Midtown Manhattan, West Side
Kohn Pedersen Fox Associates

Status: Awaiting tenant commitments

Hudson Yards
Image courtesy dbox

City officials and developers have long imagined a dazzling future for the airspace over the gritty, 26-acre West Side Rail Yard, near Pennsylvania Station in Midtown Manhattan.

Starting in the late 1990s, the city proposed constructing a platform over the below-grade portion of the rail yard and building a stadium on the site for the New York Yankees. That initiative, along with succeeding plans to build arenas for the New York Jets and 2012 Olympics, never came to fruition. The city eventually shifted gears and set out to transform the rail yard into a mixed-use district speckled with modern glass towers and pockets of green space (see our interview with City Planning Commissioner Amanda Burden).

That idea has gained traction. In 2007, the developer Related Companies (then partnered with Goldman Sachs) tapped Kohn Pedersen Fox to design a master plan for the so-called Hudson Yards. The following year, in May 2008, Related struck a deal with the Metropolitan Transit Authority to lease the rail yard (bordered by 10th and 12th Avenues and West 30th and West 33rd Streets). A series of twists ensued. In early 2010, Goldman Sachs pulled out, jeopardizing the project's future, yet months later, Related brought on a new partner, Oxford Properties Group. Hudson Yards now appears to be moving forward.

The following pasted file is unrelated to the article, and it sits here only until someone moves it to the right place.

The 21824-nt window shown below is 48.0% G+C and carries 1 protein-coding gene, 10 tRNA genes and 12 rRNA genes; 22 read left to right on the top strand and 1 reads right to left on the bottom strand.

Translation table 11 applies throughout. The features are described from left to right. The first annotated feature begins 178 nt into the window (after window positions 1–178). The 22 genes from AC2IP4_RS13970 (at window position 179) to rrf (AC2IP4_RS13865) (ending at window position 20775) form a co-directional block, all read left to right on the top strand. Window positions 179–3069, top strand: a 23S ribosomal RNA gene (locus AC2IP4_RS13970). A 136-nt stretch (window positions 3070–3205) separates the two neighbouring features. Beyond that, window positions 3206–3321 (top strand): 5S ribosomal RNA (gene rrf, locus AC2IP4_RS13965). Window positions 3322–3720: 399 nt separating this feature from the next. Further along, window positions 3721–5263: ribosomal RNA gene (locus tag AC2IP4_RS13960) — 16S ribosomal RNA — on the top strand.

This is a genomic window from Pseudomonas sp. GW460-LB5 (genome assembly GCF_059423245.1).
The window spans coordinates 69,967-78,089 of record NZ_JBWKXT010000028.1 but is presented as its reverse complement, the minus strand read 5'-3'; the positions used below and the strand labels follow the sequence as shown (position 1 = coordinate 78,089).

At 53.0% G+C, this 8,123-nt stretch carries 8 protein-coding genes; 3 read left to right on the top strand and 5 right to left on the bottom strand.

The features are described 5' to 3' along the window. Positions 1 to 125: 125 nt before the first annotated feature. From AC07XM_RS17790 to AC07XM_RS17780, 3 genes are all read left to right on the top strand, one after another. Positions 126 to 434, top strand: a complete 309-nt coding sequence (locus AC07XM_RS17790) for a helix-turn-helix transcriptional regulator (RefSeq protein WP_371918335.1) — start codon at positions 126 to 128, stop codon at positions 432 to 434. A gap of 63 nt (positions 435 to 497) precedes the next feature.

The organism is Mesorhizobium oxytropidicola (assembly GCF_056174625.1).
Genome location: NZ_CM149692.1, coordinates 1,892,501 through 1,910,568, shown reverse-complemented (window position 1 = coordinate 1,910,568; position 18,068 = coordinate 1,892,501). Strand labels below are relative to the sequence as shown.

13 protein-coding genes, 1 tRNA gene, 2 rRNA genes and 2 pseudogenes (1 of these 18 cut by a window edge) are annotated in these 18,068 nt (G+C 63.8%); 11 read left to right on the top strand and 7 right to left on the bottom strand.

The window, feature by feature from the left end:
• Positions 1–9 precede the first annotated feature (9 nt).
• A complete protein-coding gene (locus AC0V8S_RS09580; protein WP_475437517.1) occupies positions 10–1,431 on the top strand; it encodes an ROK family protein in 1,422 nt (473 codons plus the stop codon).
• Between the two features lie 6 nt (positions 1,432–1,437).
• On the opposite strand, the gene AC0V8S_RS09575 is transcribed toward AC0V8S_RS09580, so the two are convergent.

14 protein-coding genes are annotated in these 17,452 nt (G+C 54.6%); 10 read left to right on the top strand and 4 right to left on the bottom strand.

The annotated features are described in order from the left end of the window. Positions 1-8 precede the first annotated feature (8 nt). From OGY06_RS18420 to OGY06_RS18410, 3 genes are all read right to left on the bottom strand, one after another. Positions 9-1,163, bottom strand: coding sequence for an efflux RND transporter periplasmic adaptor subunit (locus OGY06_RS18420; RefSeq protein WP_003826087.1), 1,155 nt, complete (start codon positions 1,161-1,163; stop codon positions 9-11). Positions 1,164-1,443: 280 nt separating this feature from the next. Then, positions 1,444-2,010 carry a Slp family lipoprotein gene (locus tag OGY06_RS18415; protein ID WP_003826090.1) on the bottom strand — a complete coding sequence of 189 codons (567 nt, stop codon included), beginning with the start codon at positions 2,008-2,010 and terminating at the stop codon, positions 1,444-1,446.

Assuming all goes as planned, the $15 billion, 12 million-square-foot development will feature three office towers, nine residential towers, a 750,000-square-foot retail complex, a school, and a cultural center, plus 12 acres of open space. The scheme might sound idealistic, but it has a precedent: More than a century ago, swanky Park Avenue was created atop sunken railroad tracks leading to Grand Central Terminal.

If tenants can be secured, Related hopes to break ground on the project in 2012. Two important additions to the area should help the cause: A subway line is being extended into the district, and the recently expanded High Line park now reaches to 30th Street. Still, even if Related starts construction of this colossal project next year, it will be at least a decade before this glistening new neighborhood has fully taken shape.